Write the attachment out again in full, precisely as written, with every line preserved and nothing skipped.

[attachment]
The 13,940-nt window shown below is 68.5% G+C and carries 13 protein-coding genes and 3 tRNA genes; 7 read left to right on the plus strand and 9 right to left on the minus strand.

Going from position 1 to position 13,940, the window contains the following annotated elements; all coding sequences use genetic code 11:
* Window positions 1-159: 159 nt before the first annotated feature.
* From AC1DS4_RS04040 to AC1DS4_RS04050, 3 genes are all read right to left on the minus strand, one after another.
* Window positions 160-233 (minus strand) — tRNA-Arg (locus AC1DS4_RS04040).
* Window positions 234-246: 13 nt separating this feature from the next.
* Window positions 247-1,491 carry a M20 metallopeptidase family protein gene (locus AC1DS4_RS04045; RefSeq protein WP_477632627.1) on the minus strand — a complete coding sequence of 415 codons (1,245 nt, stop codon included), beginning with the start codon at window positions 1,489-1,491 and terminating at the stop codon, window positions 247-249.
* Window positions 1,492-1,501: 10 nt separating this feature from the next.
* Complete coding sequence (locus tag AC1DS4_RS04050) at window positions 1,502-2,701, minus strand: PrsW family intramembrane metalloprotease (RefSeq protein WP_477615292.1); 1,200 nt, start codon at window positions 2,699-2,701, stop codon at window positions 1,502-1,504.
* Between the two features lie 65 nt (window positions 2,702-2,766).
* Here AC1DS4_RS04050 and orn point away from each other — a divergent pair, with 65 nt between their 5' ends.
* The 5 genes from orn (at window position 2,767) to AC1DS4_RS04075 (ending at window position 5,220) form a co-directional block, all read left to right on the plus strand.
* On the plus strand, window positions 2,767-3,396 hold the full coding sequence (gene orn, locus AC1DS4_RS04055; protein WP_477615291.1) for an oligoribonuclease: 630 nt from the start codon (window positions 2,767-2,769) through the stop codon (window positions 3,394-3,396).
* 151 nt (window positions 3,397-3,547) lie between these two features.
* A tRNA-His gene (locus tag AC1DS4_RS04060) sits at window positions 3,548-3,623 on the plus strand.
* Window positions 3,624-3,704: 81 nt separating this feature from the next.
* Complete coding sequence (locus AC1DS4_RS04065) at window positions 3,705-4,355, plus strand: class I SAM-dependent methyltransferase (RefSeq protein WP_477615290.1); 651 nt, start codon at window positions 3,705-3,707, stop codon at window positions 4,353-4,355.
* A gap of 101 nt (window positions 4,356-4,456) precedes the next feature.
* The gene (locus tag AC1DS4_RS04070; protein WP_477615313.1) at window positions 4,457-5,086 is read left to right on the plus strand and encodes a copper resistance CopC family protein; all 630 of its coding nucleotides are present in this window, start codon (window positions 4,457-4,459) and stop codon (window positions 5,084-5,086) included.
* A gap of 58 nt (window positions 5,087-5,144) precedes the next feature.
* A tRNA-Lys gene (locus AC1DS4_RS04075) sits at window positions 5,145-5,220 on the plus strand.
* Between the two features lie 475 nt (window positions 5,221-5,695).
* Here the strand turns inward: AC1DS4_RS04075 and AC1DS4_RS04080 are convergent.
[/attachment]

The 13,940-nt window shown below is 68.5% G+C and carries 13 protein-coding genes and 3 tRNA genes; 7 read left to right on the plus strand and 9 right to left on the minus strand.

Going from position 1 to position 13,940, the window contains the following annotated elements; all coding sequences use genetic code 11:
* Window positions 1-159: 159 nt before the first annotated feature.
* From AC1DS4_RS04040 to AC1DS4_RS04050, 3 genes are all read right to left on the minus strand, one after another.
* Window positions 160-233 (minus strand) — tRNA-Arg (locus AC1DS4_RS04040).
* Window positions 234-246: 13 nt separating this feature from the next.
* Window positions 247-1,491 carry a M20 metallopeptidase family protein gene (locus AC1DS4_RS04045; RefSeq protein WP_477632627.1) on the minus strand — a complete coding sequence of 415 codons (1,245 nt, stop codon included), beginning with the start codon at window positions 1,489-1,491 and terminating at the stop codon, window positions 247-249.
* Window positions 1,492-1,501: 10 nt separating this feature from the next.
* Complete coding sequence (locus tag AC1DS4_RS04050) at window positions 1,502-2,701, minus strand: PrsW family intramembrane metalloprotease (RefSeq protein WP_477615292.1); 1,200 nt, start codon at window positions 2,699-2,701, stop codon at window positions 1,502-1,504.
* Between the two features lie 65 nt (window positions 2,702-2,766).
* Here AC1DS4_RS04050 and orn point away from each other — a divergent pair, with 65 nt between their 5' ends.
* The 5 genes from orn (at window position 2,767) to AC1DS4_RS04075 (ending at window position 5,220) form a co-directional block, all read left to right on the plus strand.
* On the plus strand, window positions 2,767-3,396 hold the full coding sequence (gene orn, locus AC1DS4_RS04055; protein WP_477615291.1) for an oligoribonuclease: 630 nt from the start codon (window positions 2,767-2,769) through the stop codon (window positions 3,394-3,396).
* 151 nt (window positions 3,397-3,547) lie between these two features.
* A tRNA-His gene (locus tag AC1DS4_RS04060) sits at window positions 3,548-3,623 on the plus strand.
* Window positions 3,624-3,704: 81 nt separating this feature from the next.
* Complete coding sequence (locus AC1DS4_RS04065) at window positions 3,705-4,355, plus strand: class I SAM-dependent methyltransferase (RefSeq protein WP_477615290.1); 651 nt, start codon at window positions 3,705-3,707, stop codon at window positions 4,353-4,355.
* A gap of 101 nt (window positions 4,356-4,456) precedes the next feature.
* The gene (locus tag AC1DS4_RS04070; protein WP_477615313.1) at window positions 4,457-5,086 is read left to right on the plus strand and encodes a copper resistance CopC family protein; all 630 of its coding nucleotides are present in this window, start codon (window positions 4,457-4,459) and stop codon (window positions 5,084-5,086) included.
* A gap of 58 nt (window positions 5,087-5,144) precedes the next feature.
* A tRNA-Lys gene (locus AC1DS4_RS04075) sits at window positions 5,145-5,220 on the plus strand.
* Between the two features lie 475 nt (window positions 5,221-5,695).
* Here the strand turns inward: AC1DS4_RS04075 and AC1DS4_RS04080 are convergent.